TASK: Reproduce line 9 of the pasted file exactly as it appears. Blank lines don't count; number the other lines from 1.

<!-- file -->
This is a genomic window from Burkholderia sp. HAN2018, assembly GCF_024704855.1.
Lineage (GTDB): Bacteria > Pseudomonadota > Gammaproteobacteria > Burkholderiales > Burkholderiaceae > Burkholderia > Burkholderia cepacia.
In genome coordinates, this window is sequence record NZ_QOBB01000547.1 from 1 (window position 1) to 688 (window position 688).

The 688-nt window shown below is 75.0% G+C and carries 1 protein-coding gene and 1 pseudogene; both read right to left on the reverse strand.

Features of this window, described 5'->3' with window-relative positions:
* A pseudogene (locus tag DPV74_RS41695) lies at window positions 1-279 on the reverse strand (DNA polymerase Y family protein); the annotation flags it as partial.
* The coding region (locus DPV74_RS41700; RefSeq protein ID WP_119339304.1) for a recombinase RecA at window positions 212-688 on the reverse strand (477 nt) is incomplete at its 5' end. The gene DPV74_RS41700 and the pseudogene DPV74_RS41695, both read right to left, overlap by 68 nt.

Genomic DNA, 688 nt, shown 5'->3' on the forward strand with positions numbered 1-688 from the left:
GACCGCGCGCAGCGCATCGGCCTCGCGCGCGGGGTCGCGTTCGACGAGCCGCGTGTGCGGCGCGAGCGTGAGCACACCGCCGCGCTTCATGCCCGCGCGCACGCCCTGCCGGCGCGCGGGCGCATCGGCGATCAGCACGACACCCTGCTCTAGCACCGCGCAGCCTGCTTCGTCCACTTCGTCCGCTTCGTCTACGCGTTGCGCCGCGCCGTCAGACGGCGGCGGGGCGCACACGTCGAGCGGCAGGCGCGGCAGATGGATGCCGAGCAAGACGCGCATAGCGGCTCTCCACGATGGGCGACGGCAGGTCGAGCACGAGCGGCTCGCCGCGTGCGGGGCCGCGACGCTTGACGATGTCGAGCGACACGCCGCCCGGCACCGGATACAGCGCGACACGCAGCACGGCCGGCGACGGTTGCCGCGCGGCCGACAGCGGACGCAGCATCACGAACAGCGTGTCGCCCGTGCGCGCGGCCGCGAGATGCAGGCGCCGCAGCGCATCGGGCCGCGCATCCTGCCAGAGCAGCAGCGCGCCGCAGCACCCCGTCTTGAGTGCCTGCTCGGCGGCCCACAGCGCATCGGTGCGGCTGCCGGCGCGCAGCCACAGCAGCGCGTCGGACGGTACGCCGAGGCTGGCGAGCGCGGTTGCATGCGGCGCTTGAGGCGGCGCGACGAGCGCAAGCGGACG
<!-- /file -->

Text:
GACCGCGCGCAGCGCATCGGCCTCGCGCGCGGGGTCGCGTTCGACGAGCCGCGTGTGCGGCGCGAGCGTGAGCACACCGCCGCGCTTCATGCCCGCGCGCACGCCCTGCCGGCGCGCGGGCGCATCGGCGATCAGCACGACACCCTGCTCTAGCACCGCGCAGCCTGCTTCGTCCACTTCGTCCGCTTCGTCTACGCGTTGCGCCGCGCCGTCAGACGGCGGCGGGGCGCACACGTCGAGCGGCAGGCGCGGCAGATGGATGCCGAGCAAGACGCGCATAGCGGCTCTCCACGATGGGCGACGGCAGGTCGAGCACGAGCGGCTCGCCGCGTGCGGGGCCGCGACGCTTGACGATGTCGAGCGACACGCCGCCCGGCACCGGATACAGCGCGACACGCAGCACGGCCGGCGACGGTTGCCGCGCGGCCGACAGCGGACGCAGCATCACGAACAGCGTGTCGCCCGTGCGCGCGGCCGCGAGATGCAGGCGCCGCAGCGCATCGGGCCGCGCATCCTGCCAGAGCAGCAGCGCGCCGCAGCACCCCGTCTTGAGTGCCTGCTCGGCGGCCCACAGCGCATCGGTGCGGCTGCCGGCGCGCAGCCACAGCAGCGCGTCGGACGGTACGCCGAGGCTGGCGAGCGCGGTTGCATGCGGCGCTTGAGGCGGCGCGACGAGCGCAAGCGGACG